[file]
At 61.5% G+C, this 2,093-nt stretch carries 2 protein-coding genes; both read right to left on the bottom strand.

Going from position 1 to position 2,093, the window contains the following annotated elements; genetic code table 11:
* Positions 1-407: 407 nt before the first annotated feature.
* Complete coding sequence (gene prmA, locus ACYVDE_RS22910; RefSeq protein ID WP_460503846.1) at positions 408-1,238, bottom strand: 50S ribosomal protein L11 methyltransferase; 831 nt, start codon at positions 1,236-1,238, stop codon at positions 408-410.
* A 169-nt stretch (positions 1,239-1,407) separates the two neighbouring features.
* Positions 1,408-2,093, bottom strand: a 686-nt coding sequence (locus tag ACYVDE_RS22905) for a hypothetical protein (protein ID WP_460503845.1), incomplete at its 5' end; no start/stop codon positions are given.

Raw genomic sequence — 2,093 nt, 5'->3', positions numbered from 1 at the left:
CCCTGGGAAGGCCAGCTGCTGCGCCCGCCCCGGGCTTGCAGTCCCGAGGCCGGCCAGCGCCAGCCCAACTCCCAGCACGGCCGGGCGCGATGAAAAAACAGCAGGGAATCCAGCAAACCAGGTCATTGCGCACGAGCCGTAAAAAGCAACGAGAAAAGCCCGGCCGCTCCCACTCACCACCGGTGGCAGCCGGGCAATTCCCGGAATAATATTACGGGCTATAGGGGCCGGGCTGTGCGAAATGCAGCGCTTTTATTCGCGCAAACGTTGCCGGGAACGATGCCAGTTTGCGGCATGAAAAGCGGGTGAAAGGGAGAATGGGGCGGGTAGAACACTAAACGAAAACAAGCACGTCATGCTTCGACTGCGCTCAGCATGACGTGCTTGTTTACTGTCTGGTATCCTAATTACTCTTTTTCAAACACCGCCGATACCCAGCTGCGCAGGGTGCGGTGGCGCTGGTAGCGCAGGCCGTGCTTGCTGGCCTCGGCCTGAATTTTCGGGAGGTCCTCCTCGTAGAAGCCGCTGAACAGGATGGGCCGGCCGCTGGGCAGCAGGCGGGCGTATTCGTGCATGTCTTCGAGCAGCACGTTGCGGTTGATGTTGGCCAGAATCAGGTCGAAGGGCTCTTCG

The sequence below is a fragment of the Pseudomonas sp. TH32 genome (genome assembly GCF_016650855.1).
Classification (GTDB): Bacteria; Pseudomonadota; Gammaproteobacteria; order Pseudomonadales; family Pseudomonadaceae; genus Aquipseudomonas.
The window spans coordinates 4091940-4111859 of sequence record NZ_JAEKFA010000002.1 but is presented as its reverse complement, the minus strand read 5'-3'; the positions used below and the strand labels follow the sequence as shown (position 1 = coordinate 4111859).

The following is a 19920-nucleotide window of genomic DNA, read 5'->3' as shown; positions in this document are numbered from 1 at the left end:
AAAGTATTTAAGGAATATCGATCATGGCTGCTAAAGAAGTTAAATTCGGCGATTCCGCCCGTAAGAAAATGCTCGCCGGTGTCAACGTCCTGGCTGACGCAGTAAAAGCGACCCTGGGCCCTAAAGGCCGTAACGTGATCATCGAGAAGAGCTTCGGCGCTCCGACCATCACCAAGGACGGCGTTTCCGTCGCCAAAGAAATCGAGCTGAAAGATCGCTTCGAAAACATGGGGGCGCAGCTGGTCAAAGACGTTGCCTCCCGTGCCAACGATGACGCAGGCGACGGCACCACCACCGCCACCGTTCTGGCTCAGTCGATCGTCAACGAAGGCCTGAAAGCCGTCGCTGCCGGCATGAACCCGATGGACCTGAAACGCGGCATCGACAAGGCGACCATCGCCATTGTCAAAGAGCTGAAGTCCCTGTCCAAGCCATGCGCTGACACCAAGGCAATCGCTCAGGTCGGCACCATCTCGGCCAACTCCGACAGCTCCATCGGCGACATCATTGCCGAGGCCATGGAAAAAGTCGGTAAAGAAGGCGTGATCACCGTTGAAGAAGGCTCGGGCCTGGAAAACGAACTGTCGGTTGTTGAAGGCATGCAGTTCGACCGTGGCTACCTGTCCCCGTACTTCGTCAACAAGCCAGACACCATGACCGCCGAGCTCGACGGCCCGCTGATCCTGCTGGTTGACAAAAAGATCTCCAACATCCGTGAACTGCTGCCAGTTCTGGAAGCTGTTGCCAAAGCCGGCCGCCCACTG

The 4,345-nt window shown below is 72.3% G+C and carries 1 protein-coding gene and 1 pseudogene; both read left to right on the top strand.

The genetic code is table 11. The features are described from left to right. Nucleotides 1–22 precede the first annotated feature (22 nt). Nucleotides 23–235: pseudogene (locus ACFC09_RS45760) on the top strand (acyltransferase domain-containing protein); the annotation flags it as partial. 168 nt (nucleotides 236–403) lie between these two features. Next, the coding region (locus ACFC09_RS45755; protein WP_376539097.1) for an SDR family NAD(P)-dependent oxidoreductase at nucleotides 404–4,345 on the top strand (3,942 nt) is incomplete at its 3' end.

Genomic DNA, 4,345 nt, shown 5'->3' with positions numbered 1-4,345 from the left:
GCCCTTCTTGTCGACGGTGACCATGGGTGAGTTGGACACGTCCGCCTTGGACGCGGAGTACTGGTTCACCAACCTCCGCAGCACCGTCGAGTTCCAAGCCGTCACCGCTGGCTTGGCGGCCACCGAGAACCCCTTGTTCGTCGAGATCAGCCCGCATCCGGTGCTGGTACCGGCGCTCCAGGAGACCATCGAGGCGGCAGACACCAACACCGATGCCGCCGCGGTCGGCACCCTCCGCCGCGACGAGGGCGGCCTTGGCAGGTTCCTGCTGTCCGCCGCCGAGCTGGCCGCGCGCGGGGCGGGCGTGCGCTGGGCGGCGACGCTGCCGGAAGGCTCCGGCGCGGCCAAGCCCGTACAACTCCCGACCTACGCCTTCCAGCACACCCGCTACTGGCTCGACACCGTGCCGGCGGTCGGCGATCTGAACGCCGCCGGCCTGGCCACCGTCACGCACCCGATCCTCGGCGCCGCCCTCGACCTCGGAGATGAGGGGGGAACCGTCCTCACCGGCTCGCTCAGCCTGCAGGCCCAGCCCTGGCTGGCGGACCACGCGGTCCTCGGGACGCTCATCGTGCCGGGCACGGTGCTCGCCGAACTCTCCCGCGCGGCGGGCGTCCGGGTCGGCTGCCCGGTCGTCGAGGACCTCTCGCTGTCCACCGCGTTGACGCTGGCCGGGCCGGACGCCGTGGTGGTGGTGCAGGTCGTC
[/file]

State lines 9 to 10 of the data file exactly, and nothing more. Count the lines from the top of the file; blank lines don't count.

The sequence below is a fragment of the Pseudomonas sp. TH32 genome (genome assembly GCF_016650855.1).
Classification (GTDB): Bacteria; Pseudomonadota; Gammaproteobacteria; order Pseudomonadales; family Pseudomonadaceae; genus Aquipseudomonas.